Pharmaceuticals ARE mood altering substances and qualify under this legislation. There are many pharmas that are associated with violent tendencies. Folks think it is fine to dope themselves because a doctor gave it to them. Most of these drugs are crutches so folks do not have to deal with life issues and move ahead. These individuals get more depressed and angry as time goes on because they know they are not cutting the mustard and getting farther behind. Note: Women are more likely to abuse pharma, men more likely to abuse alcohol.

Note: the demographics in Utah are far different than Chicago. Utah is sparsely populated and its cities do not have large areas of dead smokestack businesses and uneducated poor.
JustMC Wrote: Feb 12, 2013 9:38 AM
Let's look at the logic of the bill, folks. Mr. Usher wants to circumvent the standard due process and its protections of the individual as "innocent until proven guilty." That is what the bill does. Get someone branded as a "substance abuser" by the elite DECIDERS of the "abuse panel" and the newly branded "substance abuser" IN THEIR WORDS "loses it all."

Not for any actual crimes or threats committed by that individual, but for the mere statistical "association" between substance abuse generally, and crime.
JustMC Wrote: Feb 12, 2013 9:43 AM
Think about that for a moment. The decision by an "abuse panel" to pin a GROUP LABEL on you means you "LOSE IT ALL" if you don't "seek recovery" as defined by them. And your crime? Membership in the group by which they've labeled you. Not for what you've ACTUALLY DONE, but for some statistical RISK.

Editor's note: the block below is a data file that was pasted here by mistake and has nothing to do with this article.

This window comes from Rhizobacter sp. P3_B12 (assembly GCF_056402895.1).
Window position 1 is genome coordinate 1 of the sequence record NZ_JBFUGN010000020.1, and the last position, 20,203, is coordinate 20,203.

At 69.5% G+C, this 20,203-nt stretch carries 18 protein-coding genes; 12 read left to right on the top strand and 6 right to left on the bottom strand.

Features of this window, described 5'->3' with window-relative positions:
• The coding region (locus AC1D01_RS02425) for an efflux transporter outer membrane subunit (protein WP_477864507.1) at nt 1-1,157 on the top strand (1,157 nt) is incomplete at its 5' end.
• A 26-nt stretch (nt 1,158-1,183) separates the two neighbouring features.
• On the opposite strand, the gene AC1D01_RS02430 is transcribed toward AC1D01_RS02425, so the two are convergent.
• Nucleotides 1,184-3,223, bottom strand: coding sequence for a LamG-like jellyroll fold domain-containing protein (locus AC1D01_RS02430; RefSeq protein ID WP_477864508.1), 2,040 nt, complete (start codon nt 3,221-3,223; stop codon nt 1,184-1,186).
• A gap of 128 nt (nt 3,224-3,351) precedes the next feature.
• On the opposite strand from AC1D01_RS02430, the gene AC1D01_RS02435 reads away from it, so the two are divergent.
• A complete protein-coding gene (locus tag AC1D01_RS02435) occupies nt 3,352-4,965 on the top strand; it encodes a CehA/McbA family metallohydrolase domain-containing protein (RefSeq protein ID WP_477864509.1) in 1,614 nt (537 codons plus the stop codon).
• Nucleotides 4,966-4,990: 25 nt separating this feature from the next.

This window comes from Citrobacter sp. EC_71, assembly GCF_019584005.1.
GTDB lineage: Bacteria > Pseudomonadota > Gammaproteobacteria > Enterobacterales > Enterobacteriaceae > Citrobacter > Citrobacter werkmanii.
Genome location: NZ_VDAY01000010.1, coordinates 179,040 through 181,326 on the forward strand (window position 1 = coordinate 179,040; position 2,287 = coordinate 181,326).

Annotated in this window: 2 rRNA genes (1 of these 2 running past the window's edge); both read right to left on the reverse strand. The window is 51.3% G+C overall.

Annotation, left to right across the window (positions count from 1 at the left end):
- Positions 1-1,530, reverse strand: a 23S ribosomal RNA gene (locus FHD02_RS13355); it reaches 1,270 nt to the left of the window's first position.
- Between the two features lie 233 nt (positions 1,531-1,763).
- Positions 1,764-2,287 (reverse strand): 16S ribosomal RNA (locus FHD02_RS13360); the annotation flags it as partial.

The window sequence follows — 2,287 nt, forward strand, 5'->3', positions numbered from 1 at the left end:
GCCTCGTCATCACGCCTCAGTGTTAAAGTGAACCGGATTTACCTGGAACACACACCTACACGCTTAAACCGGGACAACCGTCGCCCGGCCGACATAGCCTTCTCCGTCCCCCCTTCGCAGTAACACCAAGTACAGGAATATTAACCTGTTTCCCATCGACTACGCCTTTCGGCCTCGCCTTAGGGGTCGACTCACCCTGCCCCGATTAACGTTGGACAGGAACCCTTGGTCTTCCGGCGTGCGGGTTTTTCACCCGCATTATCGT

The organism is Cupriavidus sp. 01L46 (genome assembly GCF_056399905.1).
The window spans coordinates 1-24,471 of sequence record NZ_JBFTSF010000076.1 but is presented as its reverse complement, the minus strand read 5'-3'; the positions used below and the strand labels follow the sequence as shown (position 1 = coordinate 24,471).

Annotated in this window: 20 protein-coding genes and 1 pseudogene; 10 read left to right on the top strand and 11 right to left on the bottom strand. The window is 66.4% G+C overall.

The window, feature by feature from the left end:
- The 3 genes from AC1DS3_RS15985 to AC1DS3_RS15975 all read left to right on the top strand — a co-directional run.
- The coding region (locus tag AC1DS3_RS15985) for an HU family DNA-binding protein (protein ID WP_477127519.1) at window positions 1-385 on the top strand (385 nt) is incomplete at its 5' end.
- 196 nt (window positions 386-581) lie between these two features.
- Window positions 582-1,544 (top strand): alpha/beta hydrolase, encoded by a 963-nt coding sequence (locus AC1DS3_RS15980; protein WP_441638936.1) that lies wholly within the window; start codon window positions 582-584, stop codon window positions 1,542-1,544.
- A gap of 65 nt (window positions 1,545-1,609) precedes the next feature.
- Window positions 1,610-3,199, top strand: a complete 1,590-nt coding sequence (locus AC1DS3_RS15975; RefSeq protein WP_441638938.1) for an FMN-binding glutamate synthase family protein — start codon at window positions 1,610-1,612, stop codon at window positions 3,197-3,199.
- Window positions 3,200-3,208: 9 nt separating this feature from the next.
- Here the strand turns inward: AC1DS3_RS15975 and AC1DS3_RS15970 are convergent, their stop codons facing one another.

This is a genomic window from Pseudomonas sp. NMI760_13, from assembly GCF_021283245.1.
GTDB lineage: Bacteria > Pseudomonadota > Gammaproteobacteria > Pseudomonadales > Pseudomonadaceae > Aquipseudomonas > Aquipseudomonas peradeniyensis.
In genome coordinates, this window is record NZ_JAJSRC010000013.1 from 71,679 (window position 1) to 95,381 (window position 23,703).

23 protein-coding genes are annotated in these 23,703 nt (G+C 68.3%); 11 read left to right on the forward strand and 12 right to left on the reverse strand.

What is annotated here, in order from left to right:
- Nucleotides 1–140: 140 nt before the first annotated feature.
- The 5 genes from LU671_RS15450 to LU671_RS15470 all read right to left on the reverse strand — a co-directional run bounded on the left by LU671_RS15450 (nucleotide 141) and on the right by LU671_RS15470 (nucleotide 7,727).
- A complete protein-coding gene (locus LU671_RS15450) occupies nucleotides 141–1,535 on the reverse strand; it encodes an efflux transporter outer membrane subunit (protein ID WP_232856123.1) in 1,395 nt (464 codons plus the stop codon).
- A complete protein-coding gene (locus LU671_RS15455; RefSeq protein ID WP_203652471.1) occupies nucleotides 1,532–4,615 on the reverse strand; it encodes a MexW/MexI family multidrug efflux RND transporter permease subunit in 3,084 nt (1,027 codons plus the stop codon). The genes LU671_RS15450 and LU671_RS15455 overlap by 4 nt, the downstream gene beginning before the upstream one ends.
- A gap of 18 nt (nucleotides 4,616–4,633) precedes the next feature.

Blacks are 12.5% of the population but they commit 45% of the violent crimes. By this bill's logic, we should be able to force blacks to "seek recovery" for their blackness or "LOSE IT ALL."

Men are slightly less than half the population but nearly 10 times as likely to commit murder as women. Should men be forced to "seek recovery" for their sex or risk "LOSING IT ALL?"
JustMC Wrote: Feb 12, 2013 9:47 AM
Almost nothing in history is more dangerous than the concept of using force of government against individuals, not for their own actions, but for a group label that has been pinned upon them.

At best this bill is the naive stuff of fools. More likely it is despicable and totalitarian, undermining the best protections of the individual before the law earned and accorded only through many years of toil, bloodshed and sacrifice.

Missouri House Bill 402 is a major step forward reducing gun violence, domestic violence, and other forms of serious violence. For decades, federal and state policy attempting to impact these growing problems failed because the policies were pointed in the wrong direction.

Substance abuse in the family is the leading factor and primary driver of many kinds of gun-related crimes, domestic violence, and other offenses.

Substance abuse is tightly bound to domestic violence. Three-quarters of serious domestic violence is associated with substance abuse at the time of violence (Fig 3). This statistic does not include substance abusers who...